A rail deal is among several options Bombardier is exploring to stabilize its portfolio, which also includes business jets, sources said

Bombardier Inc., the embattled Canadian train and plane maker, is exploring a combination of its rail business with French rival Alstom SA, according to people familiar with the matter.
The two companies have held preliminary talks about a rail deal in the past few months, said the people, who asked not to be identified because the discussions are private. Representatives for Alstom and Bombardier declined to comment.
The latest considerations between Bombardier and Alstom could face antitrust scrutiny, and there’s no certainty they will lead to a transaction, the people said. A rail deal is among several options the Canadian company is exploring to stabilize its portfolio, which also includes business jets, they said.
The deliberations started before Bombardier shocked the market last week by warning of disappointing fourth-quarter sales, according to the people. Bombardier also said at the time that it may exit a joint venture with Airbus SE that makes the A220 jetliner and potentially take a major writedown. Bombardier shares dropped as much as 39 per cent on the news, a record decline, and its market value has now fallen to about $3 billion (IS$2.3 billion).
A takeover of Bombardier’s rail business by Alstom would mark the latest attempt by some of the world’s biggest trainmakers to counter growing competition from China. Bombardier in 2017 held talks to combine its rail operations with competitor Siemens AG until the German company suddenly opted to pursue a deal with Alstom.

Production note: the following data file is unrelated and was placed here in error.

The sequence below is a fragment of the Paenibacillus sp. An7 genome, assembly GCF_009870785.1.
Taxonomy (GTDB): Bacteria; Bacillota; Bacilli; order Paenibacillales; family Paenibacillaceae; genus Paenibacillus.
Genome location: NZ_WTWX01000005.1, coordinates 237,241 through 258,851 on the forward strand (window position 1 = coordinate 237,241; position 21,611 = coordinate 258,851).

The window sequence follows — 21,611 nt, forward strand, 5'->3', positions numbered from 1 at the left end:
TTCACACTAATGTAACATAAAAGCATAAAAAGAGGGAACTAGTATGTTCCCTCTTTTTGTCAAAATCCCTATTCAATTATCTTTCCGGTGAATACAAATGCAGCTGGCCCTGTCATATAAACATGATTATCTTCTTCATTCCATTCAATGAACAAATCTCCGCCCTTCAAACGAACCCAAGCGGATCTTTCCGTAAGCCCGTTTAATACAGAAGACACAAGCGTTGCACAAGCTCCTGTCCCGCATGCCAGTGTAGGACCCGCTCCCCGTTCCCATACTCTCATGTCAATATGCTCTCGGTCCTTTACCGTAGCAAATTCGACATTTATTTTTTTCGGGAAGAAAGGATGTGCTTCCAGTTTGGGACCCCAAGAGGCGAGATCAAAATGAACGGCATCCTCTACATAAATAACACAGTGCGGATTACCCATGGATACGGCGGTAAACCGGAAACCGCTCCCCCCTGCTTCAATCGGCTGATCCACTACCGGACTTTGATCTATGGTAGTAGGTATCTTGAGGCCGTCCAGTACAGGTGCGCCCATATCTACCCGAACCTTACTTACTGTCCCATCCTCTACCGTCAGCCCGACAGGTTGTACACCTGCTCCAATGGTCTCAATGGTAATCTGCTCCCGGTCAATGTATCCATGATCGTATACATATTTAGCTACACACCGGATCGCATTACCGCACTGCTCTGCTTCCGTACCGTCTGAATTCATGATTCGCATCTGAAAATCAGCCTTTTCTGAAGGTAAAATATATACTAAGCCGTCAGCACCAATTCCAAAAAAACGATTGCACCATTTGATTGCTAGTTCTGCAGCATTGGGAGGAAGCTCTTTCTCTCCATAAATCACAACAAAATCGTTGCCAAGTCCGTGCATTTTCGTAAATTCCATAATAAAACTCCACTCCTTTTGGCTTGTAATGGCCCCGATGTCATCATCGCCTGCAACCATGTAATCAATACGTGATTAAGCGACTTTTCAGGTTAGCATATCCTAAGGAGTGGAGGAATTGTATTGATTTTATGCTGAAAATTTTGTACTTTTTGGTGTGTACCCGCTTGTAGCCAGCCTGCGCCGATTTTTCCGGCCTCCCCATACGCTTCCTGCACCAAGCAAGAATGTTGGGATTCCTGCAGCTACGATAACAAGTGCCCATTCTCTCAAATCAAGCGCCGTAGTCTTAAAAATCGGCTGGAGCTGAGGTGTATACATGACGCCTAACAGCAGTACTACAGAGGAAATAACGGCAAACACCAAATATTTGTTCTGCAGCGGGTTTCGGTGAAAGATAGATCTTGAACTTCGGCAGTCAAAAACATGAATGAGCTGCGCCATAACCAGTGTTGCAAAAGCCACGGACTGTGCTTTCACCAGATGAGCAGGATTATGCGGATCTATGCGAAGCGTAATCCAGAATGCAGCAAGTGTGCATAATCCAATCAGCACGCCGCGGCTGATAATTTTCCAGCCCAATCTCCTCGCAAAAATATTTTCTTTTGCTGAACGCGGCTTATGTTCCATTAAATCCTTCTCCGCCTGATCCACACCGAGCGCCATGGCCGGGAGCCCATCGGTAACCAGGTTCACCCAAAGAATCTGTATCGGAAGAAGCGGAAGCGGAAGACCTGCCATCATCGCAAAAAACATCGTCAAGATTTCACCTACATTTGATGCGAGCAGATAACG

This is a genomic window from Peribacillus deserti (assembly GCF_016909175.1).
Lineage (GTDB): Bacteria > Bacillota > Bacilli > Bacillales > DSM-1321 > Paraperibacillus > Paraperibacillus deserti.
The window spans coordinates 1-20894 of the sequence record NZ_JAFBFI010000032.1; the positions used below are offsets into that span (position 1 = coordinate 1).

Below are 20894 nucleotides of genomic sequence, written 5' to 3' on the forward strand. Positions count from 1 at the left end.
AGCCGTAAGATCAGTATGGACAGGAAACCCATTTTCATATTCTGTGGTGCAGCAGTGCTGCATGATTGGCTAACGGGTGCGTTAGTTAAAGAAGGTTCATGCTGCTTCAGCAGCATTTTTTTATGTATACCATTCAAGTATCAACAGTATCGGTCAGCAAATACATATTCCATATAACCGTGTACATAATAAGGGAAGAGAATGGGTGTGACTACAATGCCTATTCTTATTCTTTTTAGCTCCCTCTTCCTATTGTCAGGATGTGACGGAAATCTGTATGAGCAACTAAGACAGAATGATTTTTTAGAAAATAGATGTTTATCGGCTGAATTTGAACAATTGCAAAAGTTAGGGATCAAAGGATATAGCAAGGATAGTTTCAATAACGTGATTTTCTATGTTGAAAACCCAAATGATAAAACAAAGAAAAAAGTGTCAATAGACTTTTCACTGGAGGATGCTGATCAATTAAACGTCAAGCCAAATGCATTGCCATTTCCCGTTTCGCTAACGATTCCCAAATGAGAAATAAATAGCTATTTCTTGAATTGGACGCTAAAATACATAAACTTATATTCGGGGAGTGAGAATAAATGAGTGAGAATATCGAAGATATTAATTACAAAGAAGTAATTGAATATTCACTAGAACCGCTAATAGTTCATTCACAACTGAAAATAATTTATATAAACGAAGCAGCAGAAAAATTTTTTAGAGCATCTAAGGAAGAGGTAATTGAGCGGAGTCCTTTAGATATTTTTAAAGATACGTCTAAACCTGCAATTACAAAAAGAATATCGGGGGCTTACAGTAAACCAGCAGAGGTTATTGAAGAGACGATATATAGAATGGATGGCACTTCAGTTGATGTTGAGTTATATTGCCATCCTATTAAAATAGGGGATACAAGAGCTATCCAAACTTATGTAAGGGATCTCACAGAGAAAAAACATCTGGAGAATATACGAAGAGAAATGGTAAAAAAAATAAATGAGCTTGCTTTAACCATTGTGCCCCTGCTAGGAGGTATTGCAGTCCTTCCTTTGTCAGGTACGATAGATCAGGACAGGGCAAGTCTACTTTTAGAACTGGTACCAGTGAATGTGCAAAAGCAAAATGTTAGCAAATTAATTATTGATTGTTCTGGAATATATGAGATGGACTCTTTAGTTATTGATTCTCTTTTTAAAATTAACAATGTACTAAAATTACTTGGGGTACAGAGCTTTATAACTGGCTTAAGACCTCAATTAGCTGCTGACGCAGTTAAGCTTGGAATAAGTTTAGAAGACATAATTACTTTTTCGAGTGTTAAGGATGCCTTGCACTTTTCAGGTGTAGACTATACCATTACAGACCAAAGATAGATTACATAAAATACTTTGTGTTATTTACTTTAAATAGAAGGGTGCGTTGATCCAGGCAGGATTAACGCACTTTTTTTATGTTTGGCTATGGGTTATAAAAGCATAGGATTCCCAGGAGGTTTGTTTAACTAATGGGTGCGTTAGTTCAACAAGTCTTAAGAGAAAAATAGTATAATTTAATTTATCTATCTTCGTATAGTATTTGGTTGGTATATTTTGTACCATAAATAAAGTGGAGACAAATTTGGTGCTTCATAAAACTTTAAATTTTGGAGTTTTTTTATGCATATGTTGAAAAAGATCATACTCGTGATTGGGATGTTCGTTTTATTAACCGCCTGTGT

The European Union then in February 2019 blocked the Franco-German merger, which would have created a European rail champion, after regulators refused to cave in to warnings about the looming threat of Chinese competition.
While historically best known as a manufacturer of metro, commuter and regional trains, Bombardier has collaborated in high-speed projects including Alstom’s high-speed TGV.
The potential end of Bombardier’s involvement in A220 manufacturing, combined with new stumbles in the company’s rail business, have undermined a once-great name in manufacturing — just when investors thought they were poised to reap the rewards of a difficult turnaround effort. Walking away from the A220 would close the book on Bombardier’s work on an aircraft program in which the company invested more than US$6 billion.
The negative earnings announcement could hamper efforts to reach a deal with Alstom, weighing on the estimated value of the Canadian company’s rail operations or spurring both firms to focus on their own separate businesses, the people said.
Bombardier in 2015 sold a 30 per cent stake in its Berlin-based train business to pension fund Caisse de Depot et Placement du Quebec, valuing the unit at US$5 billion at the time and helping the firm raise capital as it faced a cash drain from delays for its new jets. Before that, it had considered an IPO of the rail unit.